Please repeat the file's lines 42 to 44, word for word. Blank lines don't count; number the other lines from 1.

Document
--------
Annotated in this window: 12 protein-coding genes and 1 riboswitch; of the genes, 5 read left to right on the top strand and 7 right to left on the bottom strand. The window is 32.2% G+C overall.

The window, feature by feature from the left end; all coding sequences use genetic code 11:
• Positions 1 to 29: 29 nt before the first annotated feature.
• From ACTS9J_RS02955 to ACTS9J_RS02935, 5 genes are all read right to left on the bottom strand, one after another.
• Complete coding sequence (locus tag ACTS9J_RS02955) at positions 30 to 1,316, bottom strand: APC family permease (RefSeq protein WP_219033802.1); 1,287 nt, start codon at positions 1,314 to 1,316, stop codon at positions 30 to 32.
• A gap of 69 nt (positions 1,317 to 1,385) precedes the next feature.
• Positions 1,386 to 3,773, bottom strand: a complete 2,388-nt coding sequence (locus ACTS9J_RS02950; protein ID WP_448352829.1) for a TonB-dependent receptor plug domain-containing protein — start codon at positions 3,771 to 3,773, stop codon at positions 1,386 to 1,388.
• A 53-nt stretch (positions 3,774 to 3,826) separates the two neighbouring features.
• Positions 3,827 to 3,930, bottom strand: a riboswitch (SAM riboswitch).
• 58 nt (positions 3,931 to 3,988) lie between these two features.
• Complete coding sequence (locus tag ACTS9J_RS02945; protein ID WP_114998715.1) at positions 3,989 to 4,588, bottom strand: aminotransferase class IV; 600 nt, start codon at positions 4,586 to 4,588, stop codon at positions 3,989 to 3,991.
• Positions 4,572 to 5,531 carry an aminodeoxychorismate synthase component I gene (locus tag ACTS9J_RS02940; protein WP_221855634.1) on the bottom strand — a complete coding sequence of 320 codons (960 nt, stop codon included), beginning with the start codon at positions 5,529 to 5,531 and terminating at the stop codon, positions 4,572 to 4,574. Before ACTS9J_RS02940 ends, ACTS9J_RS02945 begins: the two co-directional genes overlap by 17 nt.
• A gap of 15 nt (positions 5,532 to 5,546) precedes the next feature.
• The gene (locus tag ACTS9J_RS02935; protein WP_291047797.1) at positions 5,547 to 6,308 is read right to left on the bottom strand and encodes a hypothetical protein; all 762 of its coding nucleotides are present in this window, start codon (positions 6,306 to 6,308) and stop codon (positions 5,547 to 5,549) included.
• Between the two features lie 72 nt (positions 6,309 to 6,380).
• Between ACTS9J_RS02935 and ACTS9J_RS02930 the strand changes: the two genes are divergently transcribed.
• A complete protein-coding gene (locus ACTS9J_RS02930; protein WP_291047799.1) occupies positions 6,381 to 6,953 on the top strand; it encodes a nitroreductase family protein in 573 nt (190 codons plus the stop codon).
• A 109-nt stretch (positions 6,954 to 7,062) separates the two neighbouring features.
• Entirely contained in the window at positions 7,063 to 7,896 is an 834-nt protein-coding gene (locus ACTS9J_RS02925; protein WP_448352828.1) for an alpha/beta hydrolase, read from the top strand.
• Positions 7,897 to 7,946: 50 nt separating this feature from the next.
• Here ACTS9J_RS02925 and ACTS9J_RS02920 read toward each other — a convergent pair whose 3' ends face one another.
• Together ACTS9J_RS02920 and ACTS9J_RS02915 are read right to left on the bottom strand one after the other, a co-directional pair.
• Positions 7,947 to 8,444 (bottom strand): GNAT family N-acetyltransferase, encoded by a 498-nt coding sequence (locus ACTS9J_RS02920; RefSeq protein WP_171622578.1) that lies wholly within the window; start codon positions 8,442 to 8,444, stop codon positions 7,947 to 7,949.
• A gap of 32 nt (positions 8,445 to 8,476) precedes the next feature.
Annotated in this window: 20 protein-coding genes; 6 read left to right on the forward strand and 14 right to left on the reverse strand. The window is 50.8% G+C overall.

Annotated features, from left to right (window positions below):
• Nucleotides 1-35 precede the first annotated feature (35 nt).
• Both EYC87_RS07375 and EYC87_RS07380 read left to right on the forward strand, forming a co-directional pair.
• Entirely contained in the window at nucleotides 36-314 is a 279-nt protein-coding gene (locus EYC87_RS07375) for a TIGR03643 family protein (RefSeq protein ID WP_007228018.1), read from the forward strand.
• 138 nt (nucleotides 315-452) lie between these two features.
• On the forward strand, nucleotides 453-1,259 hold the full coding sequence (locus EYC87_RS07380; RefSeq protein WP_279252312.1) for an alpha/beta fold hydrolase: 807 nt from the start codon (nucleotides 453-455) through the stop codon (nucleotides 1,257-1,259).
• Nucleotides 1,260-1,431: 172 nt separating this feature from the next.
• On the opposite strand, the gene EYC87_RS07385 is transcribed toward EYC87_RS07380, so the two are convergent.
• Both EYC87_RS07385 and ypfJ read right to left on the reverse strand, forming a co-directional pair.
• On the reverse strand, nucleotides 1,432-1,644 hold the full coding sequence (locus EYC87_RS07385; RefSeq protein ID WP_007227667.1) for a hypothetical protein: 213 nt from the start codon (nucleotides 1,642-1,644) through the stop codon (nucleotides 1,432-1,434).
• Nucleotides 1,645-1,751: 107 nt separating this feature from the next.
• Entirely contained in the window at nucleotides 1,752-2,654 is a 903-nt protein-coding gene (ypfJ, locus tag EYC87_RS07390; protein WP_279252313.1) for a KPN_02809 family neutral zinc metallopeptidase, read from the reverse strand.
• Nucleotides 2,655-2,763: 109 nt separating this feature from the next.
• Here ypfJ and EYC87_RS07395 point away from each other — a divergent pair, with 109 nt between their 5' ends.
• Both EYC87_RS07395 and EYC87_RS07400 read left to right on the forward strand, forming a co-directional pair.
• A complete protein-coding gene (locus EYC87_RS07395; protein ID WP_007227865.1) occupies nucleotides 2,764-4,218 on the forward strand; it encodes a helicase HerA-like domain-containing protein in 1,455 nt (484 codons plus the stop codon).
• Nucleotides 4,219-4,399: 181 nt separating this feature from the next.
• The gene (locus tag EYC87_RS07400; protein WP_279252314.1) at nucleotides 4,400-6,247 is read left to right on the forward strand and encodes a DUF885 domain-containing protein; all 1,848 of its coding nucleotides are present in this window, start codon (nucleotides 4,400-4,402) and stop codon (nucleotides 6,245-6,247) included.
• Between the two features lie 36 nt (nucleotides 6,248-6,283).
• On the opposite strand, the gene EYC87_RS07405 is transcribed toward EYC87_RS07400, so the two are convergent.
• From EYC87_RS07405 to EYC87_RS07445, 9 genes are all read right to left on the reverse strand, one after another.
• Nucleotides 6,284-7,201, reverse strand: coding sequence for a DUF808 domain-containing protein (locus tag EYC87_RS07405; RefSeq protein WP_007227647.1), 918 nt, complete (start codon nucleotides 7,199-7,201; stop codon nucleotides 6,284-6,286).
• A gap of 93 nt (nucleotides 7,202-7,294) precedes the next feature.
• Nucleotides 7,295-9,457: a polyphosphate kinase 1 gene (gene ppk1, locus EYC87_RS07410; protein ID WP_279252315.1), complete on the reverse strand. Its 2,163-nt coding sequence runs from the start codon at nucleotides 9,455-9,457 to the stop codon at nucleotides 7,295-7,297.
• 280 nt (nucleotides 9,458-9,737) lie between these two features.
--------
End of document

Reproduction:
• Nucleotides 4,219-4,399: 181 nt separating this feature from the next.
• The gene (locus tag EYC87_RS07400; protein WP_279252314.1) at nucleotides 4,400-6,247 is read left to right on the forward strand and encodes a DUF885 domain-containing protein; all 1,848 of its coding nucleotides are present in this window, start codon (nucleotides 4,400-4,402) and stop codon (nucleotides 6,245-6,247) included.
• Between the two features lie 36 nt (nucleotides 6,248-6,283).